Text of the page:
As regards the polymer type of the fibers composed of synthetic polymers, the process of the invention is not subject to any restrictions.

The materials to be recycled can be in the form of yarns or else in the form of textile sheet materials, such knitted fabrics, woven fabrics, nonwoven fabrics or felts. As regards the linear density and the fiber length, the process of the invention is not subject to any restrictions. It is possible to use materials comprising staple fibers or else continuous filaments.

Preferred substrates for cellulosic fibers include for example cotton, viscose, modal, and cellulosic fibers spun from solvents.

Preferred substrates for fibers composed of synthetic polymers include for example polyesters, for example polyethylene or polybutylene terephthalates, polyamides, such as Perlon or nylon grades, polyolefins, for example polypropylene or polyethylene, or aramids.

The process of the invention can be carried out in industrial plants for the processing of biowaste, such as garden waste or kitchen waste. For industrial practice in these plants, which are optimized for biowaste, it is advantageous to carry out a preliminary comminution by cutting or pulling yarns or sheetlike structures composed of fiber mixtures in order that the conveying of the suspension in the form of an aqueous slurry may be ensured.

The process of the invention can be carried out in aqueous suspension in the presence of biowaste suspensions or in pure form. If fiber mixtures only are used, it is advisable to add the trace elements required for the growth of the hydrolase-producing bacteria.

In order that, following the hydrolysis of the cellulosic fibers, the purification of the left-behind fibers composed of synthetic polymers may be facilitated, it is advantageous to restrict the proportion of biowaste suspension to the minimum content required for the process, or to dispense with it completely.

Very particular preference is given to following the microbial hydrolysis with an anaerobic fermentation in which the hydrolyzate is completely fermented to biogas. The anaerobic fermentation of the hydrolyzate can also be carried out in one step with the microbial hydrolysis.

The Example which follows describes the invention without limiting it.

EXAMPLE 1

Hydrolysis of a polyester-viscose fiber mixture.

A 65/35% polyester-viscose blend yam was subjected to a combined hydrolysis and fermentation test. The blend yarn was fed together with a biowaste suspension formed from garden waste and wet biowaste from an industrial plant for biowaste processing (containing 10 g of organic dry matter). The batches were hydrolyzed and directly anaerobically fermented in a one-stage process.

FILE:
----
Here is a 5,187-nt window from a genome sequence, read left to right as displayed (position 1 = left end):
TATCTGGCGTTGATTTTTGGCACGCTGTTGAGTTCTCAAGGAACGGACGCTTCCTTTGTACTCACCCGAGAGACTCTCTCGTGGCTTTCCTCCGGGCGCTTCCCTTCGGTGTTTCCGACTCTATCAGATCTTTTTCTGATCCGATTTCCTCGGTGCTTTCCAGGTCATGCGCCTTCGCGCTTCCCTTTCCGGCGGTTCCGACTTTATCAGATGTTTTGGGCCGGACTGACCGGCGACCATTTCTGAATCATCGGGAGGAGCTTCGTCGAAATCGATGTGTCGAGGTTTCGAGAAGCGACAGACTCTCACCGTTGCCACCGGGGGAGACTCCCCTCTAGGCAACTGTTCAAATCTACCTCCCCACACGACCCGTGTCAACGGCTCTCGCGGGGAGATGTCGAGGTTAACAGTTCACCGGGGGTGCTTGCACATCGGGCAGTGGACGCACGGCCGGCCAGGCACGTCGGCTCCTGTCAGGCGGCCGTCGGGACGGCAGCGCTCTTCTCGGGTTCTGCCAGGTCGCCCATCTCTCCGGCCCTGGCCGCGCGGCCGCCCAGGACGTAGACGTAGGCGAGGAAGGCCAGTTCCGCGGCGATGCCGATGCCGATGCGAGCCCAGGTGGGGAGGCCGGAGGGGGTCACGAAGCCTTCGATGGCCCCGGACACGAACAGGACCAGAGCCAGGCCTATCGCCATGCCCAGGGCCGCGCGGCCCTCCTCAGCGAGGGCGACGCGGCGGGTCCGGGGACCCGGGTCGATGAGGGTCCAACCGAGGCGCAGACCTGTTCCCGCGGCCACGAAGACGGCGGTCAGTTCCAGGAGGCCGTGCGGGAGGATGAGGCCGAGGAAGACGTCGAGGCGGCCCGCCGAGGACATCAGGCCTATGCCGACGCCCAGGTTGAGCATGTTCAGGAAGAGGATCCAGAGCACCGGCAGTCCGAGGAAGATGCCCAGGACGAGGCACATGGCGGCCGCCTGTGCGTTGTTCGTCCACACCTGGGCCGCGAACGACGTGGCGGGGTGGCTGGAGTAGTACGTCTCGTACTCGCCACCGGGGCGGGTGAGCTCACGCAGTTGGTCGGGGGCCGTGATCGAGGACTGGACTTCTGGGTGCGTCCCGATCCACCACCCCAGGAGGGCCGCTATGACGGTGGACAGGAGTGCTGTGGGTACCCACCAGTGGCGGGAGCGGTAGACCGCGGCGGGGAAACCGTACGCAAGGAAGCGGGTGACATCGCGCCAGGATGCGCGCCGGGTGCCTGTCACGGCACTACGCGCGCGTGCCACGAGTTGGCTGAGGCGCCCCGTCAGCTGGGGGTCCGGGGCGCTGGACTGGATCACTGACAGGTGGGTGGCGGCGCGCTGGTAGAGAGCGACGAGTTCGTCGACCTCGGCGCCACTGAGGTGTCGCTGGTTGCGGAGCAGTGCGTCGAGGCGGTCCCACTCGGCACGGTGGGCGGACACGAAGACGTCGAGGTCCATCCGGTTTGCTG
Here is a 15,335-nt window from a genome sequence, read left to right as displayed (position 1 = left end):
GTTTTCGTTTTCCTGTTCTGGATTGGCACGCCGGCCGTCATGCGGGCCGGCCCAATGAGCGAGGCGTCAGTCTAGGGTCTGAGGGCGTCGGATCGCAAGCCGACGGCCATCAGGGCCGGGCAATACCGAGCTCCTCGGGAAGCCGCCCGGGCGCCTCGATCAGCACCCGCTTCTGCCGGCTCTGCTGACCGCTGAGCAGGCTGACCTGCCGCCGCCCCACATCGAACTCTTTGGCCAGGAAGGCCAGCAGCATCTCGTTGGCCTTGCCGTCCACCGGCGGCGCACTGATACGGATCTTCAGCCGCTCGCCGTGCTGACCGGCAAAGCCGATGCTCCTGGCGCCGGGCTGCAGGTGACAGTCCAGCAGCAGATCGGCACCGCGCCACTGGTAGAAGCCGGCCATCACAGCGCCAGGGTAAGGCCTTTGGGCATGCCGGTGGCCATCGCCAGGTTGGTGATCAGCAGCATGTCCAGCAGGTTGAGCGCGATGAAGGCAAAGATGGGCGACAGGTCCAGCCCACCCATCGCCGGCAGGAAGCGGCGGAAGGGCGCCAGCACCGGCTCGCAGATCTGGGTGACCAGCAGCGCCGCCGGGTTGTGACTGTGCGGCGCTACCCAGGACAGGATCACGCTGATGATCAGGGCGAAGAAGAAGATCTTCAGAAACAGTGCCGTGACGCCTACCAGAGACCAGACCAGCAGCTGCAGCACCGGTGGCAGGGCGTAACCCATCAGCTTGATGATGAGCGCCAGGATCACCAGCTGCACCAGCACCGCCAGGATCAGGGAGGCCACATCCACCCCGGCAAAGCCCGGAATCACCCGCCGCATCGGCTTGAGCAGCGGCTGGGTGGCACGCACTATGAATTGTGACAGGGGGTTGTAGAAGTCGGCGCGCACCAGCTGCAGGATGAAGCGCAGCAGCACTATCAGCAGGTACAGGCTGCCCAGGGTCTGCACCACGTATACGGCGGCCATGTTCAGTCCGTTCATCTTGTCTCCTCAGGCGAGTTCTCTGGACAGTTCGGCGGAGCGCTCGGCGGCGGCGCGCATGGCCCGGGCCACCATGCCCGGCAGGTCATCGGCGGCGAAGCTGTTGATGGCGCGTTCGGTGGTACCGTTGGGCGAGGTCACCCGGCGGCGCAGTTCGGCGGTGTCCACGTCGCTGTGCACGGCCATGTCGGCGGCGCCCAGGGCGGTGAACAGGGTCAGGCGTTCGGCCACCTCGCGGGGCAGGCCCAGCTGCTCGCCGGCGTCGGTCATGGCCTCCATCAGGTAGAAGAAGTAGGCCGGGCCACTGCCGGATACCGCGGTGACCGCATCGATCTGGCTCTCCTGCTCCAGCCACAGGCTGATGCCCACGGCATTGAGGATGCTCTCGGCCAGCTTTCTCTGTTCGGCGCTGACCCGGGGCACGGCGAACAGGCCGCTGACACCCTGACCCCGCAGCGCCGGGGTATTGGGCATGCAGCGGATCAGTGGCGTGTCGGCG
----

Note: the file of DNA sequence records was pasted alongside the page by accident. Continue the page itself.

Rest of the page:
For the hydrolysis, 100 ml of the biowaste suspension were admixed with 3.5 g of a polyester-viscose blend yarn containing 65% of polyester fibers having a linear density of 1.7 dtex and 35% of a viscose fiber having a linear density of 1.3 dtex.

On completion of the run after 300 h, the left-over yarn, which remained intact in its yarn structure, was washed with hot water and then dried.

No viscose fiber was detectable microscopically or chemically.

As the analysis showed, the left-over portion consisted of pure polyester fibers which are easy to recycle.

Patent Citations
Cited PatentFiling datePublication dateApplicantTitle
US3711392 *Feb 16, 1971Jan 16, 1973J MetzgerMethod for the utilization of organic waste material
US3937675 *Nov 18, 1974Feb 10, 1976Textile Research InstituteTreatment of textile waste formed of polyester and cellulosic fibers
US4597872 *Aug 6, 1984Jul 1, 1986Purac AktiebolagMethod for anaerobic wastewater treatment
US4933283 *Nov 12, 1987Jun 12, 1990Mobil Oil CorporationProcess for converting cellulosic materials to hydrocarbon products
US5295985 *Nov 6, 1992Mar 22, 1994E. I. Du Pont De Nemours And CompanyPolyesters and their use in compostable products such as disposable diapers
*DE154713C Title not available
EP0133846A1 *Jul 18, 1984Mar 6, 1985Purac AktiebolagMethod at anaerobic wastewater treatment
Non-Patent Citations
Reference
1 *European Search Report, No. 94114771.2, Feb. 3, 1995.
Referenced by
Citing PatentFiling datePublication dateApplicantTitle
US6648547Feb 28, 2001Nov 18, 2003Owens Corning Fiberglas Technology, Inc.Method of reinforcing and waterproofing a paved surface
US7059800Jul 3, 2002Jun 13, 2006Owens Corning Fiberglas Technology, Inc.Method of reinforcing and waterproofing a paved surface
US7207744Sep 19, 2003Apr 24, 2007Owens Corning Fiberglas Technology, Inc.Mats for use in paved surfaces
US7255816Nov 5, 2001Aug 14, 2007Kimberly-Clark Worldwide, Inc.Method of recycling bonded fibrous materials and synthetic fibers and fiber-like materials produced thereof
US8043025Apr 24, 2007Oct 25, 2011Owens Corning Intellectual Capital, LlcMats for use in paved surfaces
US20020115370 *Nov 5, 2001Aug 22, 2002Gustavo PalacioHydroentangled nonwoven composite structures containing recycled synthetic fibrous materials
US20030171056 *Nov 5, 2001Sep 11, 2003Gustavo PalacioHydroentangled nonwoven web containing recycled synthetic fibrous materials
US20040120765 *Sep 19, 2003Jun 24, 2004Jones David R.Mats for use in paved surfaces
US20050050277 *Sep 3, 2003Mar 3, 2005Advanced Micro Devices, Inc.MicroTLB and micro TAG for reducing power in a processor
US20070253773 *Apr 24, 2007Nov 1, 2007Huang Helen YMats for use in paved surfaces
WO2002068759A1 *Feb 26, 2002Sep 6, 2002Gregory S HelwigMethod of reinforcing and waterproofing a paved surface
Classifications
U.S. Classification536/127, 127/36, 536/128, 127/1
International ClassificationC12P5/02, C08J11/00, C08J11/04, B09B3/00, C08L101/16, C12S3/04
Cooperative ClassificationY02P20/143, C12P5/023, C08J11/04, Y02E50/343, Y02W30/70
European ClassificationC08J11/04, C12P5/02B
Legal Events
DateCodeEventDescription
Sep 29, 1994ASAssignment
Owner name: HOECHST AG, GERMANY
Free format text: ASSIGNMENT OF ASSIGNORS INTEREST;ASSIGNORS:HUBER, BERND;STEIN, GERHARD;REEL/FRAME:007181/0664
Effective date: 19940713
Dec 21, 1999REMIMaintenance fee reminder mailed
May 28, 2000LAPSLapse for failure to pay maintenance fees
Sep 26, 2000FPExpired due to failure to pay maintenance fee
Effective date: 20000528